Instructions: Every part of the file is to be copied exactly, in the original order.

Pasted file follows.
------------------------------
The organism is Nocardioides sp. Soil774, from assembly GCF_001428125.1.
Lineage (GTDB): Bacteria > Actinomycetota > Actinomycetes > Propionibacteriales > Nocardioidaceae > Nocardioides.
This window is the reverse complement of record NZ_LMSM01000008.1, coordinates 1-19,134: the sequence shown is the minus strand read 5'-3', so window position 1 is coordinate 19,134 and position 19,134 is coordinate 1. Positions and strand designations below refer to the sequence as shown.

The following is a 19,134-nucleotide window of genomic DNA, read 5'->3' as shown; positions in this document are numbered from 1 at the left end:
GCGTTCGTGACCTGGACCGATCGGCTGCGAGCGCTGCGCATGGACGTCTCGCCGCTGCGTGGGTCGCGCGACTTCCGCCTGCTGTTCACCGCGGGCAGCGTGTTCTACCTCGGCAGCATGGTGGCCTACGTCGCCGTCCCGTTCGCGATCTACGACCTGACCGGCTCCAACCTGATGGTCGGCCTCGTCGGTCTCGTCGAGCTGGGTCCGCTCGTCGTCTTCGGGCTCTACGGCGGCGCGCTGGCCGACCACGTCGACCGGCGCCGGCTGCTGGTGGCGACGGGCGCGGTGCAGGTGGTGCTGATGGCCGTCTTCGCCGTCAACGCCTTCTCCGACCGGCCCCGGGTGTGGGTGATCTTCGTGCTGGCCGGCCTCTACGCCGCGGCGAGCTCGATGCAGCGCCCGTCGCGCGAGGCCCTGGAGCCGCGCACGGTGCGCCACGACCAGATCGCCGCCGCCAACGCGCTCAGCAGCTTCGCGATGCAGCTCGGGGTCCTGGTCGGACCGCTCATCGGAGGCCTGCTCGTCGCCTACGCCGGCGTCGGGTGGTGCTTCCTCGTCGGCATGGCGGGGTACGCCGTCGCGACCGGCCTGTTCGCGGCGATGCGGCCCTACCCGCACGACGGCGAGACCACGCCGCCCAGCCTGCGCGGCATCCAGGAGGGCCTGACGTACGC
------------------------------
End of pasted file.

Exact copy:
The organism is Nocardioides sp. Soil774, from assembly GCF_001428125.1.
Lineage (GTDB): Bacteria > Actinomycetota > Actinomycetes > Propionibacteriales > Nocardioidaceae > Nocardioides.
This window is the reverse complement of record NZ_LMSM01000008.1, coordinates 1-19,134: the sequence shown is the minus strand read 5'-3', so window position 1 is coordinate 19,134 and position 19,134 is coordinate 1. Positions and strand designations below refer to the sequence as shown.

The following is a 19,134-nucleotide window of genomic DNA, read 5'->3' as shown; positions in this document are numbered from 1 at the left end:
GCGTTCGTGACCTGGACCGATCGGCTGCGAGCGCTGCGCATGGACGTCTCGCCGCTGCGTGGGTCGCGCGACTTCCGCCTGCTGTTCACCGCGGGCAGCGTGTTCTACCTCGGCAGCATGGTGGCCTACGTCGCCGTCCCGTTCGCGATCTACGACCTGACCGGCTCCAACCTGATGGTCGGCCTCGTCGGTCTCGTCGAGCTGGGTCCGCTCGTCGTCTTCGGGCTCTACGGCGGCGCGCTGGCCGACCACGTCGACCGGCGCCGGCTGCTGGTGGCGACGGGCGCGGTGCAGGTGGTGCTGATGGCCGTCTTCGCCGTCAACGCCTTCTCCGACCGGCCCCGGGTGTGGGTGATCTTCGTGCTGGCCGGCCTCTACGCCGCGGCGAGCTCGATGCAGCGCCCGTCGCGCGAGGCCCTGGAGCCGCGCACGGTGCGCCACGACCAGATCGCCGCCGCCAACGCGCTCAGCAGCTTCGCGATGCAGCTCGGGGTCCTGGTCGGACCGCTCATCGGAGGCCTGCTCGTCGCCTACGCCGGCGTCGGGTGGTGCTTCCTCGTCGGCATGGCGGGGTACGCCGTCGCGACCGGCCTGTTCGCGGCGATGCGGCCCTACCCGCACGACGGCGAGACCACGCCGCCCAGCCTGCGCGGCATCCAGGAGGGCCTGACGTACGC